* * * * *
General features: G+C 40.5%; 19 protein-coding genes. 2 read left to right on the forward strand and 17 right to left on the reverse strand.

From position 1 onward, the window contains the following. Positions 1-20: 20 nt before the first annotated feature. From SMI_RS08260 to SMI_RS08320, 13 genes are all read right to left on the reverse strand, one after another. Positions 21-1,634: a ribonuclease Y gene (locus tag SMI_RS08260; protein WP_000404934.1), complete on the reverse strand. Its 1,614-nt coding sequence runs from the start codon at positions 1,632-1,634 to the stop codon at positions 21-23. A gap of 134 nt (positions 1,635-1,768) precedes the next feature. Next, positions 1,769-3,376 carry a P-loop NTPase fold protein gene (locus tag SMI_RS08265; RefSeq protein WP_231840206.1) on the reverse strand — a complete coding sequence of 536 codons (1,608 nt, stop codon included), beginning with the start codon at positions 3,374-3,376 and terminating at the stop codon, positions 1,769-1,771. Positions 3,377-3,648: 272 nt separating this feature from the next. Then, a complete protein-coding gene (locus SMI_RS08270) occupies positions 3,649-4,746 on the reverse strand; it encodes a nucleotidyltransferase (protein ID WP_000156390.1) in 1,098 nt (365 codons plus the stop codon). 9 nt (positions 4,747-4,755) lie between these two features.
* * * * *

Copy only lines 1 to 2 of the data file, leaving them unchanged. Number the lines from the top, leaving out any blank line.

General features: G+C 40.5%; 19 protein-coding genes. 2 read left to right on the forward strand and 17 right to left on the reverse strand.

From position 1 onward, the window contains the following. Positions 1-20: 20 nt before the first annotated feature. From SMI_RS08260 to SMI_RS08320, 13 genes are all read right to left on the reverse strand, one after another. Positions 21-1,634: a ribonuclease Y gene (locus tag SMI_RS08260; protein WP_000404934.1), complete on the reverse strand. Its 1,614-nt coding sequence runs from the start codon at positions 1,632-1,634 to the stop codon at positions 21-23. A gap of 134 nt (positions 1,635-1,768) precedes the next feature. Next, positions 1,769-3,376 carry a P-loop NTPase fold protein gene (locus tag SMI_RS08265; RefSeq protein WP_231840206.1) on the reverse strand — a complete coding sequence of 536 codons (1,608 nt, stop codon included), beginning with the start codon at positions 3,374-3,376 and terminating at the stop codon, positions 1,769-1,771. Positions 3,377-3,648: 272 nt separating this feature from the next. Then, a complete protein-coding gene (locus SMI_RS08270) occupies positions 3,649-4,746 on the reverse strand; it encodes a nucleotidyltransferase (protein ID WP_000156390.1) in 1,098 nt (365 codons plus the stop codon). 9 nt (positions 4,747-4,755) lie between these two features.